Kate O’Flaherty was an emotional child, described by her
grandmother as having “a heart often spilled over with feeling” (Lyons
70). Her father died in a train
accident when she was five, so the Creole culture of her female relatives
provided her the guidance and care in her childhood years, as she was raised by
her French-Creole great grandmother, grandmother and mother (Lyons 69).
Growing up in a family of independent females, Kate learned early about women
who chose freedom over security and independence over convention (Toth, par.1).
At a young age Kate inherited, “Creole gaiety, Irish humor, French
manners, catholic morals and southern loyalty” (Lyons 70). Her
grandmother also entertained Kate with ancestry stories involving adultery and
interracial marriage, possibly one reason why Kate chose to deal with such racy
topics in her adult writing career (Lyons 69). Kate attended Sacred Heart
Academy, a boarding school, where nuns schooled her in music, literature and
language (Davidson 188). The strict
rules enforced by the nuns were very constraining to Kate, and she often felt
homesick and lonely. At this time Kate found refuge in journal writing, where
she could express her inner most feelings, a behavior that was deemed
inappropriate by the nuns so she kept her writing a secret (Lyons 70).
Following her graduation from the Sacred Heart Academy,
twenty one year old Kate married Oscar Chopin on June 9th, 1870. They
honeymooned in Europe and took in many sights that inspired Kate to begin
writing (Lyons 70). During their honeymoon, Kate recorded in her diary very,
“detailed, clever observations of women” (Davidson 188). These observations
included women walking, interacting with men, and Kate’s own delights in
enjoying European culture (Davidson 188). After their honeymoon Kate and Oscar
settled in New Orleans. She quickly
became pregnant, but instead of hiding her condition like a proper women, she
continued to wander the streets of New Orleans and ride the mule-drawn
streetcars all over the city (Lyons 77).
Kate had 5 more children before she turned 29. Shortly after the birth of her fifth son, Kate was forced to move her family to Oscar’s family plantation in Cloutierville because of financial problems. She gave birth to her last child and only daughter, Lelia, during the first year on the plantation in 1879. Oscar died of malaria in 1882 but because Kate came from a lineage of resourceful women she successfully managed Oscar’s store and his plantations (Davidson 188). Shortly following Oscar’s death, Kate began a scandalous affair with a married man named Albert Sampite who later became her model for the brutal character of Alcee in many of her stories (Davidson 188). After ending her affair with Albert in 1884, she moved her family to her mother’s home in Saint Louis and began writing about Louisiana folk and women in unhappy marriages. After showing some of her short stories to Dr. Frederick Kolbenheyer, a family friend, she began to write professionally with his encouragement and support (Toth, par.2).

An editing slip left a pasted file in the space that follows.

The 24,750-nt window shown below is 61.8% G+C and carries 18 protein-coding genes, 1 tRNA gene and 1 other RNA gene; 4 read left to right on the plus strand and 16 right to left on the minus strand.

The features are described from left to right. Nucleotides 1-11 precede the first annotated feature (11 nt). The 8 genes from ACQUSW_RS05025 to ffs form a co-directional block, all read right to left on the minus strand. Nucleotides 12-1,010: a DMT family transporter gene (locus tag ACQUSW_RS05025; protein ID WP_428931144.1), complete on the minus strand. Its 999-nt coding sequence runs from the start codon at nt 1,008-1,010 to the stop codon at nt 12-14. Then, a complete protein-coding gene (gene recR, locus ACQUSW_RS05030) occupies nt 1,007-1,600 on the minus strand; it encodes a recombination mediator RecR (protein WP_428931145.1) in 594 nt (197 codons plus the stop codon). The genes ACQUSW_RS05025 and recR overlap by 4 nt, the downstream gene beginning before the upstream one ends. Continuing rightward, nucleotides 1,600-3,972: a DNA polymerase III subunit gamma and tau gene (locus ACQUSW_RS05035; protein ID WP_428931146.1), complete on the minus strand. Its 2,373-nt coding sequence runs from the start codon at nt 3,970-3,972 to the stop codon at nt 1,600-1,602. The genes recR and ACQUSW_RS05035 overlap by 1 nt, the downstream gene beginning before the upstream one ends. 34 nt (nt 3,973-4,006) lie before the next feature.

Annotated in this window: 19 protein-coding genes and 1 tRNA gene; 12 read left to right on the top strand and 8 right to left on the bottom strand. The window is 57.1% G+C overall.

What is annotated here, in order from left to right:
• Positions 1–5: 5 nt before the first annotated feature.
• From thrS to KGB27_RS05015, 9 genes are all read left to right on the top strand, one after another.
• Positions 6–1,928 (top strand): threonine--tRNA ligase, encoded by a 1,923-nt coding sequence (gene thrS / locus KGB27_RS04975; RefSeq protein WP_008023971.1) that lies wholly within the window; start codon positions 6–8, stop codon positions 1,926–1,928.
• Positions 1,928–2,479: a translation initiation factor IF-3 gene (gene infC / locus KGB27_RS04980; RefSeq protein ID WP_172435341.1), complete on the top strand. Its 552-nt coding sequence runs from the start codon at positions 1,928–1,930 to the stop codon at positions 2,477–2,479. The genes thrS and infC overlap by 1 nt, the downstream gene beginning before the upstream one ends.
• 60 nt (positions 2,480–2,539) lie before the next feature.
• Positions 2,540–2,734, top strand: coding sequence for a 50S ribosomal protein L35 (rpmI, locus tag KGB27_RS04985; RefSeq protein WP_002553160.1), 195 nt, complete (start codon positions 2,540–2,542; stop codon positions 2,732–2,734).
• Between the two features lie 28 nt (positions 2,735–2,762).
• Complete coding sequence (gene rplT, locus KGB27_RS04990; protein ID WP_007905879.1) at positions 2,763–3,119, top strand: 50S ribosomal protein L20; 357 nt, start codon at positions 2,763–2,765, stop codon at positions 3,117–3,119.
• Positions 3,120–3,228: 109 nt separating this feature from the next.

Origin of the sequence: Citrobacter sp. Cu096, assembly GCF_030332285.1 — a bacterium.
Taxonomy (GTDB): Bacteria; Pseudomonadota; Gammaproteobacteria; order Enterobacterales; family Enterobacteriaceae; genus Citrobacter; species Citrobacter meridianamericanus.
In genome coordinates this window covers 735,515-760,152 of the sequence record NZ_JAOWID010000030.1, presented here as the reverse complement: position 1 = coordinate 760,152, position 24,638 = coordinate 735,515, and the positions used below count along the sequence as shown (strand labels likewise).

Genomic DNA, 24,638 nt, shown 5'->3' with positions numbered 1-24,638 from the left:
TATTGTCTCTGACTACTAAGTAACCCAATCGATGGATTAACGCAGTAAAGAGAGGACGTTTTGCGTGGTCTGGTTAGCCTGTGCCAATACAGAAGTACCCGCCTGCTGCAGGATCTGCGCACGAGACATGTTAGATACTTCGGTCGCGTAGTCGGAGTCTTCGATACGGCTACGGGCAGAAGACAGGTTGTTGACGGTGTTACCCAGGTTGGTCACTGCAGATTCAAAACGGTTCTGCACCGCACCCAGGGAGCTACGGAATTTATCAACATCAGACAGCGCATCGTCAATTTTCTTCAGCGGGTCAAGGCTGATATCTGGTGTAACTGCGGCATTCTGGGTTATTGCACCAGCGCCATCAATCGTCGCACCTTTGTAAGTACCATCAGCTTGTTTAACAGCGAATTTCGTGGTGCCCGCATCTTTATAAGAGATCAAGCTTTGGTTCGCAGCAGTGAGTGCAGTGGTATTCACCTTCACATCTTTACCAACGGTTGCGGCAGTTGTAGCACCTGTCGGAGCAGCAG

At age 39, Kate’s writing career began with the
publishing of her first short story, “A Point At Issue!” which made her an
instant success (Davidson 188). However, her first novel At Fault (1890)
was rejected by publishers and magazines because of its controversial topic, so
Kate paid to have it printed. This was the first novel written by an American
woman that dealt with the topic of divorce and was condemned by critics.
Kate’s first short story collection Bayou Folk, was praised
everywhere for its charm, color and intense characterization as she brought
the tales of the Cane River region to life (Lyons 83). Her second collection of
short stories, A Night In Acadie, puzzled readers with its “decadent
atmosphere and conclusive stories”, (Davidson 188). Her sensual manner of
writing in A Night In Acadie was considered by the critics as more French
than American (Davidson 188).
Kate’s most controversial work, her second novel The
Awakening (1899), in which a Louisiana wife and mother has two lovers,
allowed Kate to express mixed feelings about marriage and love relationships
(Lyons 88). Chopin was unprepared
for the nationwide condemnation the book received from male publishers and
critics who found the novel to be “unwholesome” (Davidson 188).
The novel tarnished Chopin’s reputation, but during the 1960’s
brought Kate literary fame as it still speaks to readers today who question
women’s social role (Toth, par. 2).
Aside from The Awakening, Chopin is known for “stories about women who learn startling secrets about themselves and their men” (Davidson 188), like her short stories “The Story Of An Hour” and “Desiree’s Baby”. While women around her were writing wholesome stories that could be shared with their families, Chopin used her fiction to unveil her feelings regarding marriage, motherhood, relationships and sexual encounters (Lyons 90). As a result of her racy themes and controversial plots, Kate Chopin has been called a “writer ahead of her times” and a “woman for all seasons”, (Davidson 188).
3 pars. 22 Oct. 2004 <http://80-web30.epnet.com.roxy.nipissingu.ca:2080/citation.asp>
Prepared by Kendra Ostroski (2004).